Fair access and excellent education for all
At Durham University we are focused on providing the very best education and empowering our students to succeed. We welcome students from all backgrounds with merit and potential and we have robust systems in place to ensure our admissions process is fair and transparent.
Access Agreement 2018-19
Our new Access Agreement 2018-2019, agreed by the Office for Fair Access (OFFA) reaffirms our commitment to widening participation in higher education. We are proud to be investing £11.5million in outreach, student success, progression and evaluation activities over the year. The agreement outlines a number of current initiatives - such as offering summer schools and developing partnerships with regional schools and academies - as well as new initiatives aimed at enrolling students from under-represented backgrounds and supporting them while they are here. Examples include:
- Expanding the number of students on our flagship Supported Progression Scheme, using campus-based programs and projects to strengthen disadvantaged students in the transition from school to university;
- Using contextual admissions to enable students with potential to attend Durham, including varying entry grade requirements by one or two grades to take account of disadvantage in the context of achievement;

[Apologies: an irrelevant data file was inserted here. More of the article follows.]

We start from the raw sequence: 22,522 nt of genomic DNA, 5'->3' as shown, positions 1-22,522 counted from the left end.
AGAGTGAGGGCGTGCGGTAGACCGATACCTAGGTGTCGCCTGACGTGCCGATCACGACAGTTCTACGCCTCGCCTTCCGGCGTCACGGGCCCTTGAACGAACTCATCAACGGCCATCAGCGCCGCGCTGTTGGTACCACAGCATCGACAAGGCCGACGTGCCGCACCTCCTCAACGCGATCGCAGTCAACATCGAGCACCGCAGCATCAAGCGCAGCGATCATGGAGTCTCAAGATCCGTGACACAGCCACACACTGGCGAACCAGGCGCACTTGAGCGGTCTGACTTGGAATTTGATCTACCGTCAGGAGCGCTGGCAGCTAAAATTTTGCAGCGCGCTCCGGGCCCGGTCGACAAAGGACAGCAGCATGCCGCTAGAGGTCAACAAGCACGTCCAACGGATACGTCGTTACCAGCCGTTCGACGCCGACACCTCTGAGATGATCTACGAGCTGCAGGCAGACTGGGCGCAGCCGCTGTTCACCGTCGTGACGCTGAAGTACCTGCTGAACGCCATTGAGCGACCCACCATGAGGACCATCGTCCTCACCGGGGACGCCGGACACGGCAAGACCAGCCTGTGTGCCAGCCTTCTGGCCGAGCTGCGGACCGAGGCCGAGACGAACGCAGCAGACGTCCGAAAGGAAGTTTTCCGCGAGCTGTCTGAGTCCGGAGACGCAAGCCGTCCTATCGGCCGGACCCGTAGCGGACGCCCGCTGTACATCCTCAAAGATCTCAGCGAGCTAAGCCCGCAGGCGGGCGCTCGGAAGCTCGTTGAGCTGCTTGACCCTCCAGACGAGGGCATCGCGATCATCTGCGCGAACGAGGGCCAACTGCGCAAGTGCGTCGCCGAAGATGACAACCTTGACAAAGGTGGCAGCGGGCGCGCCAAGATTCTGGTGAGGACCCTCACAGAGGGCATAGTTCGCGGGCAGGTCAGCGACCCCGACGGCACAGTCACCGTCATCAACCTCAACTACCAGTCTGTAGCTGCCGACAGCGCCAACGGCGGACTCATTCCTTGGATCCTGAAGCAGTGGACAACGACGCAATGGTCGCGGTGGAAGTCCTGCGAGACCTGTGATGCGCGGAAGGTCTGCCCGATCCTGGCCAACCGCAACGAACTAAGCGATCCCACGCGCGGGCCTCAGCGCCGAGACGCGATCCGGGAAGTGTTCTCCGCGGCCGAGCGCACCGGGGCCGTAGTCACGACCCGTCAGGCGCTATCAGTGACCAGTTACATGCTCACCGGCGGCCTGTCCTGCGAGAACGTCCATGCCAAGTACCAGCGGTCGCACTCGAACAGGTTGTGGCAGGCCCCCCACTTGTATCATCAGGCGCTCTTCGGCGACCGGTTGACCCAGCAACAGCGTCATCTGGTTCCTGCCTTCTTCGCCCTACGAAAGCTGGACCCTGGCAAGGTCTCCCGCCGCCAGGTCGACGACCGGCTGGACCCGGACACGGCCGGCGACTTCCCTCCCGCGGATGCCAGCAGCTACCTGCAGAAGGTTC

- Creating a Centre for Academic Development, using research-based innovations in teaching and learning to enhance the educational attainment of all students.
Enabling students to thrive
A Durham education is built on three principles; innovative teaching, a research-led curriculum and a vibrant wider student experience. Our admissions and access teams ensure that every admitted student has the potential to succeed. The decisions we make are research-led, data-driven and specific to the individual. On arrival at Durham, we work hard to ensure that every student thrives personally, intellectually and professionally.
A more radical approach to contextualised admissions – an essay written by Durham University academics
The recent essay A more radical approach to contextualised admissions by Durham University academics, Dr. Vikki Boliver, Professor Stephen Gorard and Dr. Nadia Siddiqui is an important contribution to national debates about how best to ensure fair access to higher education. The focal point of the essay is an argument concerning the need to make concessions on entry grade requirements. In making their case, the authors highlight the correlation between household income and school achievement, the need to supplement A-levels with information regarding student potential and ensuring that students admitted through access programmes have the academic support needed to thrive.
A commitment to fair access
These complex and challenging matters sit at the heart of fair access. Addressing them, in consultation with regional and national stakeholders, requires careful assessment of both applicants and institution to ensure that those with the potential to thrive are given the opportunity to do so.
Durham University is committed to that goal. Our new Access Agreement marks a step-change in our approach and in consultation with our partners we will build on progress we have made to date through experience, data and research.
Professor Alan Houston, Pro-Vice-Chancellor (Education), Durham University